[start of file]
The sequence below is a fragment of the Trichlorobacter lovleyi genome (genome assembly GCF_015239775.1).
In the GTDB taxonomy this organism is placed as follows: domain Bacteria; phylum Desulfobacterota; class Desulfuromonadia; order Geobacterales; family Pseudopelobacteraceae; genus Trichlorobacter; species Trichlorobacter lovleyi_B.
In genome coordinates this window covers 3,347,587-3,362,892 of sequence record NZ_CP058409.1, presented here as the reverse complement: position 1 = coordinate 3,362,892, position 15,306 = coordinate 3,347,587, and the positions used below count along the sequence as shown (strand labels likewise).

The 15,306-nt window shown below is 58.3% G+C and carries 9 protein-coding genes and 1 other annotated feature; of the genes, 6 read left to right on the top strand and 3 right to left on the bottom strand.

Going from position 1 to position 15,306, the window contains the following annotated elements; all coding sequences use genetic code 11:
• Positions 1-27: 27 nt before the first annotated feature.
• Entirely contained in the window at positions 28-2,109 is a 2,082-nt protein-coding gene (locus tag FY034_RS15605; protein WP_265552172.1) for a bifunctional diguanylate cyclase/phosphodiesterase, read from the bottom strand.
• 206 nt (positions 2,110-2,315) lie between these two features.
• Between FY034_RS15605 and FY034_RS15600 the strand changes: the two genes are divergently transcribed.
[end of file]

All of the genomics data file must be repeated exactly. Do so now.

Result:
The sequence below is a fragment of the Trichlorobacter lovleyi genome (genome assembly GCF_015239775.1).
In the GTDB taxonomy this organism is placed as follows: domain Bacteria; phylum Desulfobacterota; class Desulfuromonadia; order Geobacterales; family Pseudopelobacteraceae; genus Trichlorobacter; species Trichlorobacter lovleyi_B.
In genome coordinates this window covers 3,347,587-3,362,892 of sequence record NZ_CP058409.1, presented here as the reverse complement: position 1 = coordinate 3,362,892, position 15,306 = coordinate 3,347,587, and the positions used below count along the sequence as shown (strand labels likewise).

The 15,306-nt window shown below is 58.3% G+C and carries 9 protein-coding genes and 1 other annotated feature; of the genes, 6 read left to right on the top strand and 3 right to left on the bottom strand.

Going from position 1 to position 15,306, the window contains the following annotated elements; all coding sequences use genetic code 11:
• Positions 1-27: 27 nt before the first annotated feature.
• Entirely contained in the window at positions 28-2,109 is a 2,082-nt protein-coding gene (locus tag FY034_RS15605; protein WP_265552172.1) for a bifunctional diguanylate cyclase/phosphodiesterase, read from the bottom strand.
• 206 nt (positions 2,110-2,315) lie between these two features.
• Between FY034_RS15605 and FY034_RS15600 the strand changes: the two genes are divergently transcribed.